problem with having good brakes and tyres is that sometimes the guy behind you doesn't (or is asleep)!!!!.... bang, oooops, i just got whiplash... i think you get the idea.
 
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peterpogi2005, you're right about the tyre and all that. I couldn't have agree less.

The main problem with the RAV4 is the front thin brake rotor and the rear drums. Giving the front braking bias of around 80%. That is awefully lot for the RAV's front brakes.

If you want something cheap and doesn't put a hole in your wallet. Get some standard rotors and high metallic brake pads. Dot 5.1 brake oil should do the job as they have a dry boiling point of 250-280deg C.


Somehow if you want braking power like what I do. I use racing brake rotors and British Mintex M1166 brake pads. The rotors retail for around US$300.00/pair but I got them for half the price. The brake pads works from 100-700deg C. So starting brake power will be pretty poor. For the rear, I use just racing materials for the brake shoes rather than the standard stuff as they burn out around 400deg C. Since you have gone this far with your brakes, you might as well change the brake oil to dot 4 racing brake oil. They cost pretty cheap anyway. Dry boiling point is between 310-320deg C. I use Motul 600 dot4 racing brake oil. A litre would cost US$26-30.00. Dry boiling point is 316deg C. I race the RAV with this and I never had any problem. They are also safe with the stock brake lines as well.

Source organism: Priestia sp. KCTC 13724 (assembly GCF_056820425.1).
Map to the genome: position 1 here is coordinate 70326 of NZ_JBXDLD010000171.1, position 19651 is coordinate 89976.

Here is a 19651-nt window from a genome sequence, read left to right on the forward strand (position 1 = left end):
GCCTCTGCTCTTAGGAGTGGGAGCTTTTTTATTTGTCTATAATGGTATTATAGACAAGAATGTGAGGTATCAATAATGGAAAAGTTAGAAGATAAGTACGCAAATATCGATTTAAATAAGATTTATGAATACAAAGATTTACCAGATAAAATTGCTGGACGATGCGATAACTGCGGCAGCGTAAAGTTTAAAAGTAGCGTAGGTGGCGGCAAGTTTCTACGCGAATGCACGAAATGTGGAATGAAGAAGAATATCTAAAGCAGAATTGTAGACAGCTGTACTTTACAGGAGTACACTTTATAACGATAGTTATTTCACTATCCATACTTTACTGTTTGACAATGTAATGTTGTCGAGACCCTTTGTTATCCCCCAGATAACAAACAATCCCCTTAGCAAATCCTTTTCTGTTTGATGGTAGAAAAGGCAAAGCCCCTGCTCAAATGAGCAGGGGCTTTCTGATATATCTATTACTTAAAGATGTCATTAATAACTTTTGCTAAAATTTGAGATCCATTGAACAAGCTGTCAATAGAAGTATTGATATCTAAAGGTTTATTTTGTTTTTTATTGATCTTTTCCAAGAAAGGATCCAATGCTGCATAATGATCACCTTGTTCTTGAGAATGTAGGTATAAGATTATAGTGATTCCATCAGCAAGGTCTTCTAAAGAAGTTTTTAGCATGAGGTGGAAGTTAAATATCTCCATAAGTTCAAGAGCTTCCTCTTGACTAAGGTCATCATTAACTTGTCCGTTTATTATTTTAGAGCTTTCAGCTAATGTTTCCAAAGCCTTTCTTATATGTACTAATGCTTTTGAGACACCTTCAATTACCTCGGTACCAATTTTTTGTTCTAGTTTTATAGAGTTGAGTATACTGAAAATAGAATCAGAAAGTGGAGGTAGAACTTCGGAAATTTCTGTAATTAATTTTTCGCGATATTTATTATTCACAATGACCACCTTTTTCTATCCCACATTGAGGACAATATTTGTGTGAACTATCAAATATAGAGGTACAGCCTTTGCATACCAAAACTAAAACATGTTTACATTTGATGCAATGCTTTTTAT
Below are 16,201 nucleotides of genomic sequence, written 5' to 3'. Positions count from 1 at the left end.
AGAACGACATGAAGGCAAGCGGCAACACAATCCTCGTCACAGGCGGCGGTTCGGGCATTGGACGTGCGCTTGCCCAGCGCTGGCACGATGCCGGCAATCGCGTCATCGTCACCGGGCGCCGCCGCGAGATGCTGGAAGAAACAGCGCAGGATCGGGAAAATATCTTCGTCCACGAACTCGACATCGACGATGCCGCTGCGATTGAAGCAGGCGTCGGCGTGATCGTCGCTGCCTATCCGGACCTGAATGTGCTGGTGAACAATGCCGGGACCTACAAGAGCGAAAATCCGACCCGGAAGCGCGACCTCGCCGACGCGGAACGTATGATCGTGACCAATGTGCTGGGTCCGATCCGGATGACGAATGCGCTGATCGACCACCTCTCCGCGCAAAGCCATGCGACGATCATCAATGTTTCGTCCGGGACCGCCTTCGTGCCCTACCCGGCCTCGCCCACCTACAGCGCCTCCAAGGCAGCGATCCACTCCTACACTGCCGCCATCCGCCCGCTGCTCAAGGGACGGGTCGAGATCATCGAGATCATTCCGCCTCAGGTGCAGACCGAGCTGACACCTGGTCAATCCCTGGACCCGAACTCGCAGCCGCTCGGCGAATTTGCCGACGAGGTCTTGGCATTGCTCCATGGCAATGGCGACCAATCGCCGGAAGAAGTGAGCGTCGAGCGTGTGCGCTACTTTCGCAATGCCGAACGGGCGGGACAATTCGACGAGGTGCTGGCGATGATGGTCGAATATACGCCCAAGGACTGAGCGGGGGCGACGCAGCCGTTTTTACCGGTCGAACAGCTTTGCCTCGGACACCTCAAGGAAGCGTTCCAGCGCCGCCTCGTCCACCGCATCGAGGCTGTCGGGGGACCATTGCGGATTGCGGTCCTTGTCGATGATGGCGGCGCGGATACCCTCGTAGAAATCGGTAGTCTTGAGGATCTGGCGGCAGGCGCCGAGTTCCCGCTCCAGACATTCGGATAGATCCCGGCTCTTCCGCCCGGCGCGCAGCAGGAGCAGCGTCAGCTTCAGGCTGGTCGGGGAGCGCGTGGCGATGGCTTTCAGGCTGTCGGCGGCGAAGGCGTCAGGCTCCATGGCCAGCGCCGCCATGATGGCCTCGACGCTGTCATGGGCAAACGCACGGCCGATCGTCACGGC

As for stopping power, I have pictures to proof how fast I go with my 4dr RAV, at 180km/hr to a virtual stop. I use a mere 98metres. That is a constant for me no matter how many laps I run.

The metallic brake pads will give you more noise during normal use because they don't like low wears, so you think about your options.
 

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Discussion Starter #8
well, that will come when i drop in the new beast, im not looking for anythign serious right now, just replacing the stuff that needed to be replaced anyway.

but anyway, this project has been pushed back... again... got a deal on a set of NGK Iridium IX and a set of NGK premium plug wires (50$ shipped for the set of wires and 4 plugs, not too bad) and a friend bought me a new intake, but i had to buy some stuff to modify it (its one of the shitty ebay intakes, i added a new K&N filter i had lying around, and then slid the filter into a 3inch piece of flex hose, which i ran down behind the bumper. it wasent long enough to do a true CAI, but its rigged good enough to last untill i take the time to bend my new intake...). and that pretty much took up all the money i had to use on the brake lines...

oh, and id like to thank mensajero for the link to the custom brake lines, that really helped alot.